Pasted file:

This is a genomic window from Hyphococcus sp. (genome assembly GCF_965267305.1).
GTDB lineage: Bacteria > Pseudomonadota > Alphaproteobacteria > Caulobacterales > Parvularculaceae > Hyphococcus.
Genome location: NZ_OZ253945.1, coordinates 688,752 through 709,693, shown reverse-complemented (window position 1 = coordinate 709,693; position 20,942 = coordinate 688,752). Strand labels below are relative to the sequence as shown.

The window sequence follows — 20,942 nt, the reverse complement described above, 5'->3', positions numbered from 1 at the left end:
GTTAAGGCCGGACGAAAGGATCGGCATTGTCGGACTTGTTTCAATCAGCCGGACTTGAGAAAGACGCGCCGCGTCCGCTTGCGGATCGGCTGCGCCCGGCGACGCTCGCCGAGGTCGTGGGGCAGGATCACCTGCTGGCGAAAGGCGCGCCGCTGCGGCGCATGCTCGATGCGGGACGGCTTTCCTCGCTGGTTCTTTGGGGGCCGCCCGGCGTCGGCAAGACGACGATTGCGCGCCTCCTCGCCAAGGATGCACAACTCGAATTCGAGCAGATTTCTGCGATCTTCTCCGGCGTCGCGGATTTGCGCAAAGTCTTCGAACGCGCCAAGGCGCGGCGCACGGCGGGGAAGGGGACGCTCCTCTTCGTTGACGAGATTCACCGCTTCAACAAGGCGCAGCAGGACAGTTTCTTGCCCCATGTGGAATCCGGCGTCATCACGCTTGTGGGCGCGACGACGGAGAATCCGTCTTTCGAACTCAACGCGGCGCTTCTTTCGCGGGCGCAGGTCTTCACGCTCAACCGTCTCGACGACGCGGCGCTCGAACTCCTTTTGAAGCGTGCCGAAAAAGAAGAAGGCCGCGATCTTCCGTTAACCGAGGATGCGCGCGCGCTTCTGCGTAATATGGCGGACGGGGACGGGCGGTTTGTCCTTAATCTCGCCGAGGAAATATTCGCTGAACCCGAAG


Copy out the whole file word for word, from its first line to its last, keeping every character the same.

This is a genomic window from Hyphococcus sp. (genome assembly GCF_965267305.1).
GTDB lineage: Bacteria > Pseudomonadota > Alphaproteobacteria > Caulobacterales > Parvularculaceae > Hyphococcus.
Genome location: NZ_OZ253945.1, coordinates 688,752 through 709,693, shown reverse-complemented (window position 1 = coordinate 709,693; position 20,942 = coordinate 688,752). Strand labels below are relative to the sequence as shown.

The window sequence follows — 20,942 nt, the reverse complement described above, 5'->3', positions numbered from 1 at the left end:
GTTAAGGCCGGACGAAAGGATCGGCATTGTCGGACTTGTTTCAATCAGCCGGACTTGAGAAAGACGCGCCGCGTCCGCTTGCGGATCGGCTGCGCCCGGCGACGCTCGCCGAGGTCGTGGGGCAGGATCACCTGCTGGCGAAAGGCGCGCCGCTGCGGCGCATGCTCGATGCGGGACGGCTTTCCTCGCTGGTTCTTTGGGGGCCGCCCGGCGTCGGCAAGACGACGATTGCGCGCCTCCTCGCCAAGGATGCACAACTCGAATTCGAGCAGATTTCTGCGATCTTCTCCGGCGTCGCGGATTTGCGCAAAGTCTTCGAACGCGCCAAGGCGCGGCGCACGGCGGGGAAGGGGACGCTCCTCTTCGTTGACGAGATTCACCGCTTCAACAAGGCGCAGCAGGACAGTTTCTTGCCCCATGTGGAATCCGGCGTCATCACGCTTGTGGGCGCGACGACGGAGAATCCGTCTTTCGAACTCAACGCGGCGCTTCTTTCGCGGGCGCAGGTCTTCACGCTCAACCGTCTCGACGACGCGGCGCTCGAACTCCTTTTGAAGCGTGCCGAAAAAGAAGAAGGCCGCGATCTTCCGTTAACCGAGGATGCGCGCGCGCTTCTGCGTAATATGGCGGACGGGGACGGGCGGTTTGTCCTTAATCTCGCCGAGGAAATATTCGCTGAACCCGAAG